The evolution of the ITL triplet in the GABAB1 receptor subunit is displayed in Figure 3. In phylogeny, it appears to begin in fish (Tetraodon) and then continues to man, while it is missing in zebrafish (Danio rerio). Thus, the usefulness of the ITL triplet in recognition is rediscovered in the fish GABAB1 receptor.

Furthermore, the RPA triplet homology in the beta and delta interacting nicotinic subunits of the neuromuscular nicotinic receptor (see Changeux et al. 1984) is in a location

(N-terminal parts of ACHB and ACHD) where it may participate in forming part of their interface (see Figure 1 and Table 3).

Discussion

The triplet ITL (Ile-Thr-Leu) found in integrins of marine sponges is presented as a homology in the interface between MHC Class I and CD8a|3 heterodimer (coreceptor in T cells). It is postulated that this triplet homology can contribute to the formation of the MHCI-CD8 heteromeric complex which leads to a strong activation of the T cell by guiding the T-cell receptor into relevant self-MHC recognition (see Wang et al. 2009). Thus, it seems possible that the ITL triplet may have a critical role in the interaction between these two immune receptors which is necessary for appropriate T cell function. A mutation of the ITL triplet in these immune receptors will be of value to test this hypothesis. The indications have also been obtained that triplet homology ITL in the N-terminal of beta and delta nicotinic receptor subunits of the neuromuscular nicotinic receptor may help mediate their interaction in the subunit interface.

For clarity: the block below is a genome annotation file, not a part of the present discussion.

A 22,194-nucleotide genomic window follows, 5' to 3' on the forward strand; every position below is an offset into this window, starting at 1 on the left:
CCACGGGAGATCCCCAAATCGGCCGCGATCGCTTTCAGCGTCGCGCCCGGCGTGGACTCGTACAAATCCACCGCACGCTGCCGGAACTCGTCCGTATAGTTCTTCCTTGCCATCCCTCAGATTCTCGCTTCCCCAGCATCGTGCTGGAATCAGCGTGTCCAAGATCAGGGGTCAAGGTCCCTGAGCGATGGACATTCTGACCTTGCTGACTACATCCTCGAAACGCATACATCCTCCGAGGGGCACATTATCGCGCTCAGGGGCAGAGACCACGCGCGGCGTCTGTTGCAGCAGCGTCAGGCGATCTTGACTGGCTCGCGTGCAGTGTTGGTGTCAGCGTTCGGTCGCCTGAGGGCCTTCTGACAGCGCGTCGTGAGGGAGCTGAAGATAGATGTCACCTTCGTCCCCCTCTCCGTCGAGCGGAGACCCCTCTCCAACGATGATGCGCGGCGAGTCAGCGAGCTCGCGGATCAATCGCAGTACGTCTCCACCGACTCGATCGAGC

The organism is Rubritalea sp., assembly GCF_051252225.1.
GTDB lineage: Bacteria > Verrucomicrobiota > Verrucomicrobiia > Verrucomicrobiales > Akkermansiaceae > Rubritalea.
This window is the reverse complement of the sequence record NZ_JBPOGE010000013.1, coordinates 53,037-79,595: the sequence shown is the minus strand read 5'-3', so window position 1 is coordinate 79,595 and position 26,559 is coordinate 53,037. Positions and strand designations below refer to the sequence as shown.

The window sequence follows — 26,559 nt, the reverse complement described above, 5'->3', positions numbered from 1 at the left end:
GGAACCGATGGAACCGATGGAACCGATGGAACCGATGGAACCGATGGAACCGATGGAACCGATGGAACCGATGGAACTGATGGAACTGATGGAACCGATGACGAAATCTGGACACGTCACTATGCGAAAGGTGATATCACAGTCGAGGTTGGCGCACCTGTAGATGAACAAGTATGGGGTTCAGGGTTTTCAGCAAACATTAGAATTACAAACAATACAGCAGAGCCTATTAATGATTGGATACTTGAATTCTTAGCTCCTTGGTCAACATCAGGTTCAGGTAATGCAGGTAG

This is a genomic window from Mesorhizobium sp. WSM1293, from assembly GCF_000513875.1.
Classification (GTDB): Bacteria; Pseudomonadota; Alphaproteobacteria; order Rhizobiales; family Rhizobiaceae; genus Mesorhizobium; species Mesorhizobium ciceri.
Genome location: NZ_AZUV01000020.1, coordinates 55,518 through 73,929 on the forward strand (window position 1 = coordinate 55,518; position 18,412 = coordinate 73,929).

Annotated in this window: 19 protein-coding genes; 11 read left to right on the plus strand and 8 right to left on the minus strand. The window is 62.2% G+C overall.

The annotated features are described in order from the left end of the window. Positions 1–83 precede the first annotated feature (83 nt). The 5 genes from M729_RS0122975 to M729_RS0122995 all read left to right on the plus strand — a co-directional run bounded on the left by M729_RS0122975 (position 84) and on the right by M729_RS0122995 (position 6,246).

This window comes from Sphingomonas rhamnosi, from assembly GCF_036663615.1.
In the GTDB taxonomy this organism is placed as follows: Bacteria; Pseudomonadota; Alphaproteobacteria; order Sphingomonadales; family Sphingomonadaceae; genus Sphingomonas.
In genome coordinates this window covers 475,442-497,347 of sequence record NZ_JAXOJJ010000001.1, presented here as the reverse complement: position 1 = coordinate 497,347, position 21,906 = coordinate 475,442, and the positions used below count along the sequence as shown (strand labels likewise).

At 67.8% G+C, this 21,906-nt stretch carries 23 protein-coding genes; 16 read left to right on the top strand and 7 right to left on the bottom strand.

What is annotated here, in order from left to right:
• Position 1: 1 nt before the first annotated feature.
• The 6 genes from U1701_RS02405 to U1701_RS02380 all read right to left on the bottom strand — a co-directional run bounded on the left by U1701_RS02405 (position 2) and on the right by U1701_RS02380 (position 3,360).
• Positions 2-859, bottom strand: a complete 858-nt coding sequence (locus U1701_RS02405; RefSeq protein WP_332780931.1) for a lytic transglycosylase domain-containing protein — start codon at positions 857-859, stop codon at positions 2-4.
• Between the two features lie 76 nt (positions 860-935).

Conclusion

Integrin triplets of marine sponges found in the interface of human receptor heteromers and even in the interface between two major immune molecules MHCI-CD8 seem to confirm once more our theory. This triplet puzzle arose as a surprising merger of pure mathematics and most recent biochemical studies of receptor-receptor interactions. As a result, it appears that neural and immune receptor heteromers in humans may also utilize these structural elements originating in sponges, the oldest multicellular animals. Thus, the triplet puzzle may be an ancient and general mechanism for protein-protein recognition.

Competing interests

Both authors declare that they have no competing interests. Authors' contributions

AT carried out the mathematicalstudies and computations. KF carried out the biomedicalinterpretation of the results. Allauthors read and approved the finalmanuscript.

Acknowledgement

The authors have not received any support for this work. Author details

1Russian Academy of Sciences, St. Petersburg Institute for Informatics and Automation, Saint Petersburg, Russia. 2Department of Neuroscience, Karolinska Institutet, Stockholm, Sweden.

Received: 23 October 2012 Accepted: 11 March 2013 Published: 22 March 2013

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doi:10.1186/2193-1801-2-128

Cite this article as: Tarakanov and Fuxe: Integrin triplets of marine sponges in the murine and human MHCI-CD8 interface and in the interface of human neural receptor heteromers and subunits.